Early Birds: Chip Kelly on RB rotation; origins of sports science program; more on a "Chip Kelly" player
1) LeSean McCoy totaled more carries than any other running back in the NFL during the past two seasons. The Eagles might spread those carries out this year among multiple running backs, which was what Chip Kelly wanted after dealing McCoy. Even though DeMarco Murray led the NFL in rushing last season (and carried the ball more times than any other player since 2006), Kelly has said since the spring that he does not want the Eagles to rely on one running back as much as they did during the past two seasons. So expect Ryan Mathews to also have a big role in the offense.
"If you have multiple backs you don't lose anything when you take one out, and I think we probably relied on one too much in the last couple of years," Kelly said. "But I have great confidence in those other guys that when they go into the game you don't have to change what you're doing. Ryan and DeMarco are very similar in terms of how they run and what they're doing so it's almost like you think you catch your breath when you take DeMarco out of the game but then here comes Ryan, that's going to be a real difficult task for people, I think."
Kelly's argument that they have their current backfield for the price of McCoy does not totally add up, because Kelly focuses on the 2015 cap number (which could be adjusted, as it was for McCoy in Buffalo), and not the total compensation. So Kelly can cite Murray's $5 million cap number and Mathews' $2 million cap number, but that doesn't take into the account the combined $16 million guaranteed they have remaining on their deals. Kelly argued that the Eagles considered what the salary cap would be in those future seasons when they offered Murray a five-year, $40 million deal.
"The cap goes up in future years," Kelly said. "So look at the percentage of the cap. When the cap continues to go up, the value of this player's contract is less than the value of that player's contract. So you're not looking at apples and oranges. …When we look at the money guaranteed to DeMarco down the road, the cap goes up when we go down the road, so the percentage of the cap is less than the percentage of the cap that we're paying him."
Before the Eagles signed Mathews or Murray, it appeared they were going to sign Frank Gore. The veteran running back was set to join the Eagles during the open tampering period, but he changed his mind and signed with the Indianapolis Colts. Kelly said that was "very misrepresented."
"Nothing was a done deal,' he said. "We got a chance to talk to him finally at 4…whatever day it opened up. He said he was going to go to Indianapolis. After Indianapolis, that was his first visit, then he was going to make a second visit if it didn't work out at Indianapolis."
2) The Eagles' emphasis on sports science under Chip Kelly has become a popular topic since Kelly arrived in 2013. Kelly said sports science started to interest him when he took over as Oregon's coach in 2009 – it wasn't much of a consideration when he was an assistant coach at New Hampshire.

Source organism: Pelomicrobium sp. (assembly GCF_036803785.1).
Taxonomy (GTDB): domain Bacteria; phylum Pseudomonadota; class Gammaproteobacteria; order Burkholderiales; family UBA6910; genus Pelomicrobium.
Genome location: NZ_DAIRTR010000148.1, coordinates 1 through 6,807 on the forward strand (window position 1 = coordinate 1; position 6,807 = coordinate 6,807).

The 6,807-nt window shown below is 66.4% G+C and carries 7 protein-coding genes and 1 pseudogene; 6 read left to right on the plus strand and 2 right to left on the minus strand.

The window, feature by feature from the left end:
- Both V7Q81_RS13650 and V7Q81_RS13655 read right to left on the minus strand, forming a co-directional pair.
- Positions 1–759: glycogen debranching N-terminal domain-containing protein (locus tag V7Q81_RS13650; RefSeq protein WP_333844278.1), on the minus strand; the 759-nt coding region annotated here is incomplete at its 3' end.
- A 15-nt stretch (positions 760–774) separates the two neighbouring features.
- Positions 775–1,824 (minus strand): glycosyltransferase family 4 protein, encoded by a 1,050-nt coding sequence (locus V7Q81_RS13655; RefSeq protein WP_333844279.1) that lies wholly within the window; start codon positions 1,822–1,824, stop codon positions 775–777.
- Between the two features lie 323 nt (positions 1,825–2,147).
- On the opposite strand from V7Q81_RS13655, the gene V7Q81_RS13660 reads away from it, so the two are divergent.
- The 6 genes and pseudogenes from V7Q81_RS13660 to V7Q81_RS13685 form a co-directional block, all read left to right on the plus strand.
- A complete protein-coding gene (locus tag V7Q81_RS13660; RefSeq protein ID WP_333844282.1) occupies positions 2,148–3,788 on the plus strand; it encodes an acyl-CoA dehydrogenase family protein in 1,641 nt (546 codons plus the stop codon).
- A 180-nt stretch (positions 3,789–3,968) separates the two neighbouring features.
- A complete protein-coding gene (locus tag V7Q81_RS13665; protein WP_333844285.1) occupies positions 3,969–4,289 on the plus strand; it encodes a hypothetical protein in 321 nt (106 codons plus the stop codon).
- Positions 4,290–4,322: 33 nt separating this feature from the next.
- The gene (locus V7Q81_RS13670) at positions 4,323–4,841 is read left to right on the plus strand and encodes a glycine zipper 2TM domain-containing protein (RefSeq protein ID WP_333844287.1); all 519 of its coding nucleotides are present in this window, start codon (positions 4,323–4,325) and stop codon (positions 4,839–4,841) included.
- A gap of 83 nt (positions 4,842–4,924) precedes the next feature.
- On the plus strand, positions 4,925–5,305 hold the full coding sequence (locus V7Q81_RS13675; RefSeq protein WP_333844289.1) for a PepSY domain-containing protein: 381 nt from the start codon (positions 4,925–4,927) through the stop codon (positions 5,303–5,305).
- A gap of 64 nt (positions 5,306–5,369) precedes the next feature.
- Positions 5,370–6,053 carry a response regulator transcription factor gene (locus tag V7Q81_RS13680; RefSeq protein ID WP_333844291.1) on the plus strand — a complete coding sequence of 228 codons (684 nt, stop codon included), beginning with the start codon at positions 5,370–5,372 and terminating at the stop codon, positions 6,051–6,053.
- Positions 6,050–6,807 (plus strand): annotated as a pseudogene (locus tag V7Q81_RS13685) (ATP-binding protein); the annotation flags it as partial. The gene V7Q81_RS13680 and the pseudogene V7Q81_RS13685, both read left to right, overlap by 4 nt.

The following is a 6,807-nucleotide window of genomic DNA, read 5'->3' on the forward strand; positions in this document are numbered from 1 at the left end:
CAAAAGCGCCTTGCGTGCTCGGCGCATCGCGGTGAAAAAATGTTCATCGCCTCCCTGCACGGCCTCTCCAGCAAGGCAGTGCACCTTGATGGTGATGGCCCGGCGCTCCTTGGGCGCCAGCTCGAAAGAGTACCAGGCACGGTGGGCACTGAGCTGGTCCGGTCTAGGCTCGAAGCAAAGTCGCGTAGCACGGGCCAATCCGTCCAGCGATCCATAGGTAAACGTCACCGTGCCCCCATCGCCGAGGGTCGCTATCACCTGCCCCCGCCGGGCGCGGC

"I just think our schedule, in terms of when I took over at Oregon, talking to our strength and conditioning coach, when we were going to practice and how we were going to practice," Kelly said.
He was a first-time head coach who looked at coaching with an open mind. The attitude was triggered by a simple question: How do you affect the play on the field?
"And I think it's a huge way to affect the play of the field," Kelly said. "You always wanted to have a team that was in great shape but you also wanted to have a team that was fresh. So it was a combination of, how does that work? What's the best ways to go about it? So I think if you can invest in…the product is the player and you're trying to invest in the player."
Kelly said the program has been tweaked since he arrived, but there have not be any drastic changes. Former cornerback Cary Williams was critical of the way the Eagles practiced last season, but Kelly said it did not prompt him to make any changes.
"We listen to our players every day," Kelly said. "We get feedback from them on a daily basis so I think we all understand that. But if you ask Malcolm Jenkins, it's the best he's ever felt at the end of his year, the same thing for Connor [Barwin], the same thing for most of our players that you talk to. I also look at games lost to injured reserve. We were first a year ago, we were fifth last year. We have the best average of the last two years, so I think there is a lot of data that is positive in terms of what we're doing."
3) When asked what makes a "Chip Kelly player", Kelly said he did not understand the question. Further pressed, he explained he wants players who are passionate and hard-working, as explained in the Sunday Inquirer. But the best explanation of what he seeks might have come out of his mouth two springs ago, when he said he wants players who "love playing football, not what football gets them."
The challenge would seem to be how to discern that in a player, which Kelly admitted is easier to do during the draft process than in free agency.
"I think you've got to sit down and meet with them," Kelly said. "Obviously, in free agency, you don't get that opportunity, but in the draft process, you do. I think in this year's class, we've got guys like Eric Rowe and Nelson and JaCorey [Shepherd] and those guys, that love playing football, but that's just through what the scouts do, in terms of the questions they get answered when they're on the road, at the beginning aspect of this, when we get exposure to them, whether it be at the Senior Bowl or the Combine, or when we visit their campus, or they come to visit us here --- just trying to figure out what that individual's all about."